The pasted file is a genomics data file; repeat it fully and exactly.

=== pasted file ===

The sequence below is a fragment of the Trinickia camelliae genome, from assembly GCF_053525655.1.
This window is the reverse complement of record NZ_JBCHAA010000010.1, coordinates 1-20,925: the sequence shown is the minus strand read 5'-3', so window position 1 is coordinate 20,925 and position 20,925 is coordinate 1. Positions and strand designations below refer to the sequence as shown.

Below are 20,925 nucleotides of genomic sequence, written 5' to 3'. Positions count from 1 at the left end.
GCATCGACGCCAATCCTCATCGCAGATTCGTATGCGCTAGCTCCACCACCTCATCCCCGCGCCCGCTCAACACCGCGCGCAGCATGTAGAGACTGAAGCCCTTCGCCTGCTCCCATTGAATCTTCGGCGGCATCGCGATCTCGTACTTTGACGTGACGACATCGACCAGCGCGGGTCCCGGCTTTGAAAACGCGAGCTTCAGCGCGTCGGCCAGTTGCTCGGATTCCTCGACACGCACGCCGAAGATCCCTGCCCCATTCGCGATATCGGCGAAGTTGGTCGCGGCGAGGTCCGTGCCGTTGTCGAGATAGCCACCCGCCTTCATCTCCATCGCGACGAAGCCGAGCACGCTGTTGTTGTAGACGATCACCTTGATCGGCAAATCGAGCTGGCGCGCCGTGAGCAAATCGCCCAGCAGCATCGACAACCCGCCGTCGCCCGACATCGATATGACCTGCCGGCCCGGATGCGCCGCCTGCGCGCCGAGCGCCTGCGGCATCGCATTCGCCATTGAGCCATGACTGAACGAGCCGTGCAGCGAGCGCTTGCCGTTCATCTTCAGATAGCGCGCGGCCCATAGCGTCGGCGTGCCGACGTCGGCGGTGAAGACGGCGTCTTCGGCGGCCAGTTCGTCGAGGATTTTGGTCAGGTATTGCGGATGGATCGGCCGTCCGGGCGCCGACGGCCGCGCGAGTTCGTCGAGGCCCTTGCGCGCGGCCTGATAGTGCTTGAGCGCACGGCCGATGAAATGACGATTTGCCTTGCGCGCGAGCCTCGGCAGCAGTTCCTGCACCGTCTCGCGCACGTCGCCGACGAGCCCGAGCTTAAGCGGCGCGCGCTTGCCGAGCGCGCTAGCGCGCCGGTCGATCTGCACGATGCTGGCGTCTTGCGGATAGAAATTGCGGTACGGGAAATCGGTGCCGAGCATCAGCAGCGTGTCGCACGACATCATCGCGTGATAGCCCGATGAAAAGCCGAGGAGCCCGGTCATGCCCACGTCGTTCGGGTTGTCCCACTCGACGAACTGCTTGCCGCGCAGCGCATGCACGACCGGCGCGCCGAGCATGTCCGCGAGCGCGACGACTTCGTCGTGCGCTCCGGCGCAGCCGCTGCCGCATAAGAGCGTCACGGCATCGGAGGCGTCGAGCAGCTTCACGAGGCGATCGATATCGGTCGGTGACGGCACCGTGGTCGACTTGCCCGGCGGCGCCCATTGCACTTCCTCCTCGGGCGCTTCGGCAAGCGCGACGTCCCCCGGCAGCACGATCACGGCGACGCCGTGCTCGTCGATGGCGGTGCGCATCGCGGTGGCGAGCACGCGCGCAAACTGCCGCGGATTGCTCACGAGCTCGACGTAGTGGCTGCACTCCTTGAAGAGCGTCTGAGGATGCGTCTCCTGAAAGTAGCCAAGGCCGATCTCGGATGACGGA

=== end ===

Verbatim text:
The sequence below is a fragment of the Trinickia camelliae genome, from assembly GCF_053525655.1.
This window is the reverse complement of record NZ_JBCHAA010000010.1, coordinates 1-20,925: the sequence shown is the minus strand read 5'-3', so window position 1 is coordinate 20,925 and position 20,925 is coordinate 1. Positions and strand designations below refer to the sequence as shown.

Below are 20,925 nucleotides of genomic sequence, written 5' to 3'. Positions count from 1 at the left end.
GCATCGACGCCAATCCTCATCGCAGATTCGTATGCGCTAGCTCCACCACCTCATCCCCGCGCCCGCTCAACACCGCGCGCAGCATGTAGAGACTGAAGCCCTTCGCCTGCTCCCATTGAATCTTCGGCGGCATCGCGATCTCGTACTTTGACGTGACGACATCGACCAGCGCGGGTCCCGGCTTTGAAAACGCGAGCTTCAGCGCGTCGGCCAGTTGCTCGGATTCCTCGACACGCACGCCGAAGATCCCTGCCCCATTCGCGATATCGGCGAAGTTGGTCGCGGCGAGGTCCGTGCCGTTGTCGAGATAGCCACCCGCCTTCATCTCCATCGCGACGAAGCCGAGCACGCTGTTGTTGTAGACGATCACCTTGATCGGCAAATCGAGCTGGCGCGCCGTGAGCAAATCGCCCAGCAGCATCGACAACCCGCCGTCGCCCGACATCGATATGACCTGCCGGCCCGGATGCGCCGCCTGCGCGCCGAGCGCCTGCGGCATCGCATTCGCCATTGAGCCATGACTGAACGAGCCGTGCAGCGAGCGCTTGCCGTTCATCTTCAGATAGCGCGCGGCCCATAGCGTCGGCGTGCCGACGTCGGCGGTGAAGACGGCGTCTTCGGCGGCCAGTTCGTCGAGGATTTTGGTCAGGTATTGCGGATGGATCGGCCGTCCGGGCGCCGACGGCCGCGCGAGTTCGTCGAGGCCCTTGCGCGCGGCCTGATAGTGCTTGAGCGCACGGCCGATGAAATGACGATTTGCCTTGCGCGCGAGCCTCGGCAGCAGTTCCTGCACCGTCTCGCGCACGTCGCCGACGAGCCCGAGCTTAAGCGGCGCGCGCTTGCCGAGCGCGCTAGCGCGCCGGTCGATCTGCACGATGCTGGCGTCTTGCGGATAGAAATTGCGGTACGGGAAATCGGTGCCGAGCATCAGCAGCGTGTCGCACGACATCATCGCGTGATAGCCCGATGAAAAGCCGAGGAGCCCGGTCATGCCCACGTCGTTCGGGTTGTCCCACTCGACGAACTGCTTGCCGCGCAGCGCATGCACGACCGGCGCGCCGAGCATGTCCGCGAGCGCGACGACTTCGTCGTGCGCTCCGGCGCAGCCGCTGCCGCATAAGAGCGTCACGGCATCGGAGGCGTCGAGCAGCTTCACGAGGCGATCGATATCGGTCGGTGACGGCACCGTGGTCGACTTGCCCGGCGGCGCCCATTGCACTTCCTCCTCGGGCGCTTCGGCAAGCGCGACGTCCCCCGGCAGCACGATCACGGCGACGCCGTGCTCGTCGATGGCGGTGCGCATCGCGGTGGCGAGCACGCGCGCAAACTGCCGCGGATTGCTCACGAGCTCGACGTAGTGGCTGCACTCCTTGAAGAGCGTCTGAGGATGCGTCTCCTGAAAGTAGCCAAGGCCGATCTCGGATGACGGA